At other institutions and state universities where they may only need one course taught, or they are putting a few new courses online, you may be asked to build the content. There are many hours involved in curriculum design in addition to the day-to-day teaching and interaction with your students, and you’ll need some basic comfort with creating online lessons, embedding graphics and video, using a variety of apps to make the content feel “alive,” as well as engaging and interactive. Knowing some basic principles of graphic design are essential. 

Typically, when you have to design your own curriculum, there’s development money that goes along with that, not always, but sometimes. It’s not considered inappropriate or unprofessional to ask about curriculum design stipends in addition to the teaching stipend. I’ve often been offered development money to design courses in addition to the teaching salary.

Copyright – Who Owns the Curriculum Design?

If you’re creating online lessons, multimedia tutorials, graphics, etc., you need to know who owns the copyright to that material, and that becomes critical, because whomever owns the copyright gets to keep it. So if a university agrees to pay you $2,000 to build a curriculum and they own the copyright, that means you can never use or sell that content again without their permission (and they usually don’t give permission).

For example, let’s say you get a job teaching part-time at Amazing University, and you develop an online course for freshman History 101, but assign copyright to the university. You create all these great multimedia tutorials, interactive assignments, and lessons, and then that course ends up being taught again and again and again, but by other instructors as well, because they need more than just one instructor to teach History 101, or because they don’t want hire you back again. The University maintains the right to take those materials and use them in any way, shape or form with any instructors they wish without compensating you, and you lose the right to take those materials and teach them at any other university. It might be worth it to you if the pay is high enough.

I advise all curriculum designers to own, or at least share, copyright on their work with their employer. Typically when you’re a university employee, whatever you do on university time belongs to the university, unless their Intellectual Property policy states otherwise (many universities make exceptions that online curriculum design belongs to the faculty member). So that distinction needs to be clear and there actually needs to be a discussion and written agreement upfront as to who owns those materials. An email confirmation is ok, something listed on your contract is better.

Leveraging Your Curriculum Design

One strategy for leveraging your course design is to resell that content and/or teach it at multiple institutions. If you find one institution that wants to hire you to teach a specific course (or you can interest them in a new elective on a “hot topic” where you are the expert), work to maintain copyright on that course, don’t sign any “non-compete” agreements, and then sell and/or teach that course at multiple institutions. There is nothing unethical about this approach, it is business, so take your agreements seriously, and make sure everything is in writing. If you just assume you can resell your content, and you end up violating a copyright agreement, you will harm your reputation, lose a teaching job, and possibly end up receiving a cease and desist notification from the university’s general counsel (attorney).  So play it safe, and know your rights up front!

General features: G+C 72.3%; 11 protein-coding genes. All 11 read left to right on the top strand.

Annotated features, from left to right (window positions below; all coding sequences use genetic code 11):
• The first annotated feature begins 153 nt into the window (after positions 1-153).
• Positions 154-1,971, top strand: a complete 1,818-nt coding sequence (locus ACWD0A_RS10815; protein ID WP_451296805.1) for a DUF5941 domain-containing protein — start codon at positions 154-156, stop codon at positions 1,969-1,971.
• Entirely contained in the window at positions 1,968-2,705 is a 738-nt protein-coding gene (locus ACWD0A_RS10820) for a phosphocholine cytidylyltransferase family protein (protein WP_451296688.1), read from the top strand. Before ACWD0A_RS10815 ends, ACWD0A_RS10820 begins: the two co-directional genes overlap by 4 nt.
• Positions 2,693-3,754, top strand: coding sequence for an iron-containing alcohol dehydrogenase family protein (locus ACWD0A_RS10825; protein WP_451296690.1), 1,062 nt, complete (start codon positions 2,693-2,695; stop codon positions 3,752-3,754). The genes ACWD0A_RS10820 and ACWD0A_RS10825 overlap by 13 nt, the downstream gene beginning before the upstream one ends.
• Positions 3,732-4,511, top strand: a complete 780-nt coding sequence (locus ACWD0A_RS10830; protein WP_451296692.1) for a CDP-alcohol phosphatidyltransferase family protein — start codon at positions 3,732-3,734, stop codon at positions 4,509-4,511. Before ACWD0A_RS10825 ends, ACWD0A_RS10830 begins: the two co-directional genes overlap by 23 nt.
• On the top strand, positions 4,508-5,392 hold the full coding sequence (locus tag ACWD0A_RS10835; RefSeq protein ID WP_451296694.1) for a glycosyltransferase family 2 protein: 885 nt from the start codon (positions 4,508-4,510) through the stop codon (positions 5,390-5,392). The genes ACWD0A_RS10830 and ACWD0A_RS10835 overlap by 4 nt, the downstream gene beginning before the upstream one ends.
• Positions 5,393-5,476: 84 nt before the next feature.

Proposing a “hot topic” elective course to your interviewer (if it’s a department chair) will always be of interest. Chairs need student enrollments. The worst that can happen is you’ve planted a seed for them to consider, so don’t take a “no” personally or as the final word.

Tip: Toward the end of your first interview with the potential employer, ask questions around job expectations if the employer doesn’t provide the information up front. What period of time is the course? How many times a week are you expected to login? Average number of enrolled students? What is turnaround time for getting back to students? Will you design the curriculum, and if so, what is the additional compensation and do you retain copyright? Is there a flat rate compensation or is it a per-student fee model?

I’m curious to hear about your experiences with curriculum design, copyright and adjunct instructor pay, please share!

Want to learn more?

book cover

This blog is fourth in a five part series to help you get focused on finding a job teaching college part-time online.

If you’re looking for additional tips with finding and landing online teaching jobs, get a free digital copy of my book, Find Online Teaching Jobs Now! College Edition, through April 24th, 2017 at Amazon!

Interview preparation for online teaching jobs

interviewThinking about applying for an online teaching position, either full or part-time? Below are few strategies to make sure you’re prepared for the interview when it comes.

Learn the Lingo

Like any profession, online teaching has its own lingo. You’ll impress employers if you know the terminology, include references to it in your letter of introduction, resume, and conversations. This is especially true if your potential employer does not teach online (a chair of a philosophy department who just offers a few online courses in her department, for example). Buy reference books on online teaching strategies, check out state-of-the industry reports and online teaching standards  on iNACOL.

Basic terms to know: